Big Branch Marsh National Wildlife Refuge is a natural treasure on the northshore of Lake Pontchartrain north of New Orleans, LA. The refuge has over 18,000 acres of freshwater and brackish marsh, bald cypress-tupelo forest, bayous, hardwood forest hammocks, and pine savannah. The refuge's marshes provide habitat for shorebirds and waterfowl, are critical spawning and nursery habitat for a number of fresh and saltwater species of fish, and help buffer local communities from storm surge. Upland habitat on the refuge provides a stopping place for migratory songbirds and a home for the endangered red-cockaded woodpecker.

Visit Us

The refuge's piney woods, bayous, and marshes are a haven for wildlife and a great place to enjoy the outdoors. Hunting, fishing, hiking, paddling, bird watching, nature photography, guided tours, and educational programs are ways you can enjoy the refuge. The Bayou Lacombe Visitor Center in Lacombe is a gateway to exploring the Southeast Louisiana Refuges, with exhibits, maps and a nature store. The Visitor Center is open Thursdays, Fridays and Saturdays from 9 a.m. - 4 p.m. 





Boat Launches 

Location and Contact Information

      About Us

      Big Branch Marsh National Wildlife Refuge, established in 1994, is located along the north shore of Lake Pontchartrain between the towns of Mandeville and Slidell, in St. Tammany Parish, Louisiana. Refuge habitats include lake shoreline, near shore grass beds, freshwater and intermediate marsh, bald cypress-tupelo forest, bayous, hardwood forest hammocks, and long-leaf pine savannah. These habitats support freshwater and marine fish, shorebirds, wading birds, seventeen species of wintering migratory waterfowl, neotropical songbird migrants, and the endangered red-cockaded woodpecker.


      Bayou Lacombe Center, the headquarters for Southeast Louisiana National Wildlife Refuges, sits on 110  acres along Bayou Lacombe. Once a horticultural attraction called Bayou Gardens, today the site hosts administrative offices for nine southeast Louisiana refuges, easy walking trails, and a Visitor Center. To reach our headquarters and visitor center from I-12, take Exit 74 and travel two miles south. From Hwy 190, we are located just north of the traffic circle at the intersection of Highways 434 and 190. The Visitor Center is open Thursdays, Fridays, and Saturdays from 9 a.m. - 4 p.m.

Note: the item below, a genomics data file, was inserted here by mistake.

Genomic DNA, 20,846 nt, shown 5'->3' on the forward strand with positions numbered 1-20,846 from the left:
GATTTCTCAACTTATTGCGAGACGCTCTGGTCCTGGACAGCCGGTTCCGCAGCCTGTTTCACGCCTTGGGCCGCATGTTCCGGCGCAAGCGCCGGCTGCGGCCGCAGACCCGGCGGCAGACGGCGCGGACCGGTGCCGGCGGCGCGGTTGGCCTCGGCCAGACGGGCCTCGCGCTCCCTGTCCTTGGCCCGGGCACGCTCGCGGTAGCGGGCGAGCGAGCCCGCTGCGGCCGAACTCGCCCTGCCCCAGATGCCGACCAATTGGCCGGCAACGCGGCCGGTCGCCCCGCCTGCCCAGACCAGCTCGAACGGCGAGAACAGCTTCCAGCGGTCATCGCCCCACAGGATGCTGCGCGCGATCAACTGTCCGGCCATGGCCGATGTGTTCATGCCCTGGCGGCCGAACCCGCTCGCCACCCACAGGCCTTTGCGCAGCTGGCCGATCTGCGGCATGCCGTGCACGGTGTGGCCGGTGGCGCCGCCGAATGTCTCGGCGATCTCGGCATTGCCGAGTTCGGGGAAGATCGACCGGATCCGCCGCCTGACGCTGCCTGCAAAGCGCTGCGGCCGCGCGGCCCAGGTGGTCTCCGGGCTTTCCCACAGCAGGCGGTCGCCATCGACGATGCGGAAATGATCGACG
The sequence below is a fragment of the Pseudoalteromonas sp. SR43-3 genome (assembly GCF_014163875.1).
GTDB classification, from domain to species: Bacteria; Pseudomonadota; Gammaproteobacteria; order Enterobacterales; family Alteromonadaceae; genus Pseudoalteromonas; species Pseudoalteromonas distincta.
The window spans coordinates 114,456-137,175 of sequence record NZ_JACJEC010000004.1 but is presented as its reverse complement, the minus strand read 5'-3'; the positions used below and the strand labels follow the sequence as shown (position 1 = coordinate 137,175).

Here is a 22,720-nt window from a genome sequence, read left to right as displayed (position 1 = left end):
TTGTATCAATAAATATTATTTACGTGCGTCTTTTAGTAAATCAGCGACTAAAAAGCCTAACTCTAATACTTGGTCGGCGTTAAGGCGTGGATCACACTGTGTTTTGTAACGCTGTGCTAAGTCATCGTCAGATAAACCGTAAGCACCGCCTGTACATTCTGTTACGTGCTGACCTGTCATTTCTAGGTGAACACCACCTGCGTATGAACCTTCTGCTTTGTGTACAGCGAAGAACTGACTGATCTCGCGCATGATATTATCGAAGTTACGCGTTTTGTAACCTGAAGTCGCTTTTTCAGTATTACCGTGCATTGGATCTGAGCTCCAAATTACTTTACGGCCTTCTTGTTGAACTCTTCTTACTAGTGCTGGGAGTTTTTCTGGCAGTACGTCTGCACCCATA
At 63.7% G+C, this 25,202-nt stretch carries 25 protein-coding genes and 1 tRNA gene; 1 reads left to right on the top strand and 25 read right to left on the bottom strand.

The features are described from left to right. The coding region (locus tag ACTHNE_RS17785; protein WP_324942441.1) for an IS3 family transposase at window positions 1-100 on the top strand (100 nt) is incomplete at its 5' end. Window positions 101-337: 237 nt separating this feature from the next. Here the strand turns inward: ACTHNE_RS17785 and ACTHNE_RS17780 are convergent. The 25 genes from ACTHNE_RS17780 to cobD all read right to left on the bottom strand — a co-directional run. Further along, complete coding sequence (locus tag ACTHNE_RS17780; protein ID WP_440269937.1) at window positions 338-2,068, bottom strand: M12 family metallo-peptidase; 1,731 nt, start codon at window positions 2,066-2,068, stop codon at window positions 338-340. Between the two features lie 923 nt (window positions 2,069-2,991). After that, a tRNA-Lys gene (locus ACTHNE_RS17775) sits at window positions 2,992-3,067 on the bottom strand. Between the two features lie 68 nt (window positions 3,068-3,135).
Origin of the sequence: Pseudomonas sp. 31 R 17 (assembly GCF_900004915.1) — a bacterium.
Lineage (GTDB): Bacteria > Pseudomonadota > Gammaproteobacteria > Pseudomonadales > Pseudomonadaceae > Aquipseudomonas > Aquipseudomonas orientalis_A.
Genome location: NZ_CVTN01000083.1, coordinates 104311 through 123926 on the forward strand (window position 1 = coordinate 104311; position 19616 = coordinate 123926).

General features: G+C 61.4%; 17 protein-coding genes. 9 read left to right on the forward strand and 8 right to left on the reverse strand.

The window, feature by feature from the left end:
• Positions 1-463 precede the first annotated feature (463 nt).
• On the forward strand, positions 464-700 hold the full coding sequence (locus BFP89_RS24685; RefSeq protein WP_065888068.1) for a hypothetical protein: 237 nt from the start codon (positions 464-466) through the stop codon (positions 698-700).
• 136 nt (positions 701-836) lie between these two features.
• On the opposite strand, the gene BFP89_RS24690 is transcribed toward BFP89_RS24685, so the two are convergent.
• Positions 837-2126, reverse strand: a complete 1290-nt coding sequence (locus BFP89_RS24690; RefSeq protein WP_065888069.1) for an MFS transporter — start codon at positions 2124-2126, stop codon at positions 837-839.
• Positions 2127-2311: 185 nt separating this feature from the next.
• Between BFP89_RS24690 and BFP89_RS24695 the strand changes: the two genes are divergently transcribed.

From self-guided interpretive trails to ranger-led programs, we'll help you learn more about the wildlife and habitat of the refuge. Follow us on Facebook to get notice of our upcoming tours and interpretive programs.

      What We Do

      Wildlife conservation is at the heart of what we do. It drives the work we do on lands and waters managed within the National Wildlife Refuge System, from the purposes for which a refuge is established, to the recreational activities offered, to the resource management tools used. Using conservation best practices, the Refuge System manages Service lands and waters to help ensure the survival of native wildlife species.  

      Our Species

      Big Branch Marsh National Wildlife Refuge has over 18,000 acres of marsh, offshore grass beds, hardwood hammocks, and pine flatwood forests. The marshes provide habitat for shorebirds and waterfowl, serve as critical spawning and nursery habitat for fresh and saltwater fish. Upland habitat on the refuge provides a stopover for neotropical songbirds and habitat for the federally threatened red-cockaded woodpecker.

      Two red cockaded woodpeckers face each other on a tree limb with pine needles and blue sky visible in the background

      22 cm. Rather small black-and-white woodpecker with longish bill. Above black barred white. Below white with black spots on flanks. Black crown, nape and moustachial stripe border white cheeks and side of neck. Male has small red mark on the side of nape. Juvenile browner with variable extent of...

      FWS Focus
      A large reptile basking in the sun on a log over still water surrounded by green vegetation

      The American alligator is a large, semi-aquatic, armored reptile that is related to crocodiles. Their body alone ranges from 6 - 14 feet long. Almost black in color, the it has prominent eyes and nostrils with coarse scales over the entire body. It has a large, long head with visible upper teeth...

      FWS Focus
      Bald eagle up close with wing raised

      A large raptor, the bald eagle has a wingspread of about seven feet. Adults have a dark brown body and wings, white head and tail, and a yellow beak. Juveniles are mostly brown with white mottling on the body, tail, and undersides of wings. Adult plumage usually is obtained by the sixth year. In...

      FWS Focus

      Our Library

      Southeast Louisiana Refuges Annual User Brochure and Regulations

      Southeast Louisiana Refuges public use regulations

      Projects and Research

      The refuge conducts independent research and works with a number of universities, other government organizations and citizen science projects to conduct research on the refuge. These studies improve our understanding of the natural world and evaluate the effectiveness of our management practices.